September 23 2014 Latest news:
Friday, April 11, 2014
Environment Agency officers catch kayaker in the act of illegal netting and find bass and sea trout among his haul.
A court has heard how a paddling poacher tried to make off from fisheries officers after being caught during an illegal fishing spree on the River Taw.
North Devon Magistrates was told on Tuesday how Beverley Nicholls, who lives on a houseboat in Barnstaple, had concealed bass and trout in his kayak after netting them on June 4 last year.
He was given a 12 month conditional discharge and ordered to pay £200 costs plus £15 surcharge after pleading guilty to illegally fishing for bass and sea trout at Runsam Bridge. His net was confiscated.
He was caught after a member of the public saw him using a net and reported the sighting to the Environment Agency. Two fishery officers went to the scene and saw the defendant fishing from his canoe.
When they called to him to ask if he’d caught anything, Nicholls replied ‘only a couple of bass.’
One of the officers suggested he returned the fish to the water unharmed as he was in a bass nursery area. He asked Nicholls to haul in his net so he could check and make sure it was legal. It contained four mullet and a bass.
The officer told the defendant he was going to search his boat and asked him to get out. Nicholls tried to paddle away. The officer waded into the river and grabbed the boat to stop him escaping. At one point Nicholls tried to push the officer away with his paddle. He was warned he was at risk of being reported for obstruction.
The canoe was brought ashore and the defendant asked to empty the boat of fish. When one of the fisheries officers checked inside the canoe he found a large bass that Nicholls had tried to hide.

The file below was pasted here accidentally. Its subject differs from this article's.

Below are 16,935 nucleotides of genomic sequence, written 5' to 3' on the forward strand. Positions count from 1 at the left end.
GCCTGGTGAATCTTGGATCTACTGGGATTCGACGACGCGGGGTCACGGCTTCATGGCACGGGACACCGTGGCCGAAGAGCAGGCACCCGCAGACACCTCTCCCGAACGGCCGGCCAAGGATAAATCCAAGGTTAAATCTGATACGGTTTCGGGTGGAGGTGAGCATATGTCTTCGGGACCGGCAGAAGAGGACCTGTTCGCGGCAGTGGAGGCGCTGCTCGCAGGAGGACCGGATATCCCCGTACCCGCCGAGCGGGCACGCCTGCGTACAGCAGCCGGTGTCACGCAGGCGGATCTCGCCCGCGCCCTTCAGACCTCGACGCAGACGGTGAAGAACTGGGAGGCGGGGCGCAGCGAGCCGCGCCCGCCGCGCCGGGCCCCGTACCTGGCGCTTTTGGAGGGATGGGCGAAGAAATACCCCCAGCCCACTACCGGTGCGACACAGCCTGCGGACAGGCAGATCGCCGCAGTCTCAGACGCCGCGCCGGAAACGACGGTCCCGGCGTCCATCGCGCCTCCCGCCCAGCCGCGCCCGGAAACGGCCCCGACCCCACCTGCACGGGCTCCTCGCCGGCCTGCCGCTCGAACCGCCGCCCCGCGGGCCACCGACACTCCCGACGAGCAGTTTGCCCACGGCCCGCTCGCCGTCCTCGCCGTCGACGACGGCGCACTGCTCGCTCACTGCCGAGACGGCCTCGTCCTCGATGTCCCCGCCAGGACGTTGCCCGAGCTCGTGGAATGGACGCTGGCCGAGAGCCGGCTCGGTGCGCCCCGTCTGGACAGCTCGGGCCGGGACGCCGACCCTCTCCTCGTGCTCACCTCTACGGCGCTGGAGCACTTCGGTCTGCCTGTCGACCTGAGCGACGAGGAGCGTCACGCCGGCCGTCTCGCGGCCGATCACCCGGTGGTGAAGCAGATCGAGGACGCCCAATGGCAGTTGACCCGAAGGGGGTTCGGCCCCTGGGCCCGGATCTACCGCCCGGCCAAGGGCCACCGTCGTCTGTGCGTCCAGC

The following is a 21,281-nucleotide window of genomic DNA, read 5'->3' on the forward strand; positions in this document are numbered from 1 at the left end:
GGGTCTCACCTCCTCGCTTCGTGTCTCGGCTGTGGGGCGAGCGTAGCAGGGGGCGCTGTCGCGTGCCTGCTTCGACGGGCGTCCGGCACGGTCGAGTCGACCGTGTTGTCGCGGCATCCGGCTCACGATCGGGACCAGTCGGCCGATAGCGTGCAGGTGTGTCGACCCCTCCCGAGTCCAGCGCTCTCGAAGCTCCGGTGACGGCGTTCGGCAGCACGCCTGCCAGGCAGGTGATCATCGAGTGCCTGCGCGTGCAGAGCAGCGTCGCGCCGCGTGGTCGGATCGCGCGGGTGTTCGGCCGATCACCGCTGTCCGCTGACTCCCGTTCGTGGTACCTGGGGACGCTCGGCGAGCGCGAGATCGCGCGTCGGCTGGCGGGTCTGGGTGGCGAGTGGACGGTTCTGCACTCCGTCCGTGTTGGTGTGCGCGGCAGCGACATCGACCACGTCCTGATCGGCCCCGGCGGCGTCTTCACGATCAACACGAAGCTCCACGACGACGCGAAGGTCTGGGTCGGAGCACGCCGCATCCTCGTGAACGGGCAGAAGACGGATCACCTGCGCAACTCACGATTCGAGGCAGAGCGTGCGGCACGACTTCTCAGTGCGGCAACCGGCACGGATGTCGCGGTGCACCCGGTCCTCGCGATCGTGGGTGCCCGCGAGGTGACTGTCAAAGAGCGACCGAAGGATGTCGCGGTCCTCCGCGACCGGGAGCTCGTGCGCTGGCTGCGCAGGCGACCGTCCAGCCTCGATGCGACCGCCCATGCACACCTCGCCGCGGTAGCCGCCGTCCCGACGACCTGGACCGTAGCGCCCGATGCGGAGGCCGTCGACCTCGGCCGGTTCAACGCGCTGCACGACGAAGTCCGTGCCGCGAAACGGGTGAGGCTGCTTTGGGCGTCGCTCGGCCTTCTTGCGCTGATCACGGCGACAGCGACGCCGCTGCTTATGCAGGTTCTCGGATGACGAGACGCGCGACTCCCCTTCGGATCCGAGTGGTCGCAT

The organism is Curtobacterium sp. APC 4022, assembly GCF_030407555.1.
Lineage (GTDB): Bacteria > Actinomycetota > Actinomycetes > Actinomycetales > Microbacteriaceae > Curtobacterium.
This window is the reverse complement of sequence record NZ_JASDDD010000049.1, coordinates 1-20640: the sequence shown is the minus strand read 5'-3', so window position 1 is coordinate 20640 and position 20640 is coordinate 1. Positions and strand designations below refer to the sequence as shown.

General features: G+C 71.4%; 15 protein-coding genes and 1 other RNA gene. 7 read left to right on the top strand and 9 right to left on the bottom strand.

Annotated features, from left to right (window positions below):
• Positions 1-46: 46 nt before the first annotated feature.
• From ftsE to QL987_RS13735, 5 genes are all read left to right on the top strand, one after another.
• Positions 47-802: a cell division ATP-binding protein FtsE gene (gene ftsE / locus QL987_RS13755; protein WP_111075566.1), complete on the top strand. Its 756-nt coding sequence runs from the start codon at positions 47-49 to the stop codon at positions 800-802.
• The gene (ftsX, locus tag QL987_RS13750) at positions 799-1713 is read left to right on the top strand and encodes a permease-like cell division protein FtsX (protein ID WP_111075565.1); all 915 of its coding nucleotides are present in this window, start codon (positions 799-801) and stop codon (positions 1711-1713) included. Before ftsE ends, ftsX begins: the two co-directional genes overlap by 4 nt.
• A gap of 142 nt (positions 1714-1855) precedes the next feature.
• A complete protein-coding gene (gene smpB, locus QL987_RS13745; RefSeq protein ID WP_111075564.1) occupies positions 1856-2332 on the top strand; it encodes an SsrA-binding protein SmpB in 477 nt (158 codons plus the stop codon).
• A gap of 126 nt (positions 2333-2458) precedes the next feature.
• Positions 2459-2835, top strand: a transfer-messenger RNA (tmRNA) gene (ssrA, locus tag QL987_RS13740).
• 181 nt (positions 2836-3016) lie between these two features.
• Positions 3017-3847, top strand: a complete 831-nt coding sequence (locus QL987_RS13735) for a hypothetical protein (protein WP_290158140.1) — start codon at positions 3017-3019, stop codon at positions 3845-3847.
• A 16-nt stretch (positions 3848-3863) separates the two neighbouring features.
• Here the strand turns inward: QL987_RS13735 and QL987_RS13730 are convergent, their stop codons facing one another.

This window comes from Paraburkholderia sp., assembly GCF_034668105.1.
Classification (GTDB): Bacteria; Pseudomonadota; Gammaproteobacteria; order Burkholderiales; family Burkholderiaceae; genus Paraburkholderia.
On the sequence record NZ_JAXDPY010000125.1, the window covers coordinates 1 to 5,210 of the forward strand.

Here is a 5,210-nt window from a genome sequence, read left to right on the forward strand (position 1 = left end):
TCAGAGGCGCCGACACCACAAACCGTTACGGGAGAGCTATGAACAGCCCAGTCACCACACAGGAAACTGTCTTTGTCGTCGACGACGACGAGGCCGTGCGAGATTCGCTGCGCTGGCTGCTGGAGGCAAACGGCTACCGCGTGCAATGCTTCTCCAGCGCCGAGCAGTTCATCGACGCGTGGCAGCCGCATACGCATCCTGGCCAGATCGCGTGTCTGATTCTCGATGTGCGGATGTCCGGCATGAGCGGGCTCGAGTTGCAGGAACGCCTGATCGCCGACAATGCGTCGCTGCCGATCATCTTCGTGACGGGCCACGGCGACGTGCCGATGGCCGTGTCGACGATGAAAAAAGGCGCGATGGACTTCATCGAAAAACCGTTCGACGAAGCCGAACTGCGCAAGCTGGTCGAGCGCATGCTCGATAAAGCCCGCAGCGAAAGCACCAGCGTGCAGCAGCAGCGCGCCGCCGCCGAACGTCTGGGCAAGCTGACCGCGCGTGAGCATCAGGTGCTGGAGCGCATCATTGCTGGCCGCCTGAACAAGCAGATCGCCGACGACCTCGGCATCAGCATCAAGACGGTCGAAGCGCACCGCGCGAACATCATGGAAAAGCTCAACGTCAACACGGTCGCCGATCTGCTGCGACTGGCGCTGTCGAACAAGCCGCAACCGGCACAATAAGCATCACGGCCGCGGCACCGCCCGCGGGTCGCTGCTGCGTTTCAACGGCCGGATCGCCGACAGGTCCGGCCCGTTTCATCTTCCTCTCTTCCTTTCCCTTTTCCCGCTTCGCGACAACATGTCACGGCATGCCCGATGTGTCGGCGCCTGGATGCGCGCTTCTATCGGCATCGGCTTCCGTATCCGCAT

He was allowed to keep the mullet as netting this species within a bass nursery area is permitted.
The total number of fish recovered included three bass, five rainbow trout, a brown trout, a sea trout and 12 mullet.
Nicholls, who lives on a houseboat in Barnstaple, said he knew there was a bass nursery area on the River Torridge, but didn’t realise it extended to the Taw estuary.
It is illegal to fish for bass from a boat within the tidal limits of the Taw from the old power station at Yelland to a point upstream at New Bridge between May 1 – October 31.
A net limitation order is in place on the Taw and Torridge estuary to protect salmon and sea trout on their migration from the sea to their spawning grounds.
“Bass nurseries help safeguard stocks so it is important fishing from boats is restricted in these areas,” said Paul Carter for the Environment Agency.
“The defendant has an excellent knowledge of the Taw and Torridge and is aware of local restrictions. On this occasion he chose to break the law and was caught.”
The case was the first joint prosecution ever taken in the south west by the Inshore Fisheries Conservation Authority (IFCA) and the Environment Agency.
The EA said people can report illegal fishing and other environmental crimes by calling its free 24-hour hotline 0800 80 70 60.